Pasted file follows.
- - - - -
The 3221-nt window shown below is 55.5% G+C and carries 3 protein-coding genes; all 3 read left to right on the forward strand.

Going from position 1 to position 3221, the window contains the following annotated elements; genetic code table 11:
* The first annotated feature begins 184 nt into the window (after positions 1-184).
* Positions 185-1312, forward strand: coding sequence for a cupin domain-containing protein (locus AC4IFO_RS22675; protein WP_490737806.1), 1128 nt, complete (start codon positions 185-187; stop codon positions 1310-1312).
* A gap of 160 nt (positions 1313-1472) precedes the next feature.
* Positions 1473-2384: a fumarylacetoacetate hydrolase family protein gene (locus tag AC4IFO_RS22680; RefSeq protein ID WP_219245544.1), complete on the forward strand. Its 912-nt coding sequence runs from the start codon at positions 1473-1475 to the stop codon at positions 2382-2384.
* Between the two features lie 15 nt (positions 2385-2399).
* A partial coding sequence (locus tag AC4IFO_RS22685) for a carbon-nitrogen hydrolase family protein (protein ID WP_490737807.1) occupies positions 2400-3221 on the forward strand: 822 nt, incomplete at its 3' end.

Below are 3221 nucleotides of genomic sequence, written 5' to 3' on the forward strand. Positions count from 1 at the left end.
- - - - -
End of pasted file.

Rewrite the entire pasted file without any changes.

The 3221-nt window shown below is 55.5% G+C and carries 3 protein-coding genes; all 3 read left to right on the forward strand.

Going from position 1 to position 3221, the window contains the following annotated elements; genetic code table 11:
* The first annotated feature begins 184 nt into the window (after positions 1-184).
* Positions 185-1312, forward strand: coding sequence for a cupin domain-containing protein (locus AC4IFO_RS22675; protein WP_490737806.1), 1128 nt, complete (start codon positions 185-187; stop codon positions 1310-1312).
* A gap of 160 nt (positions 1313-1472) precedes the next feature.
* Positions 1473-2384: a fumarylacetoacetate hydrolase family protein gene (locus tag AC4IFO_RS22680; RefSeq protein ID WP_219245544.1), complete on the forward strand. Its 912-nt coding sequence runs from the start codon at positions 1473-1475 to the stop codon at positions 2382-2384.
* Between the two features lie 15 nt (positions 2385-2399).
* A partial coding sequence (locus tag AC4IFO_RS22685) for a carbon-nitrogen hydrolase family protein (protein ID WP_490737807.1) occupies positions 2400-3221 on the forward strand: 822 nt, incomplete at its 3' end.

Below are 3221 nucleotides of genomic sequence, written 5' to 3' on the forward strand. Positions count from 1 at the left end.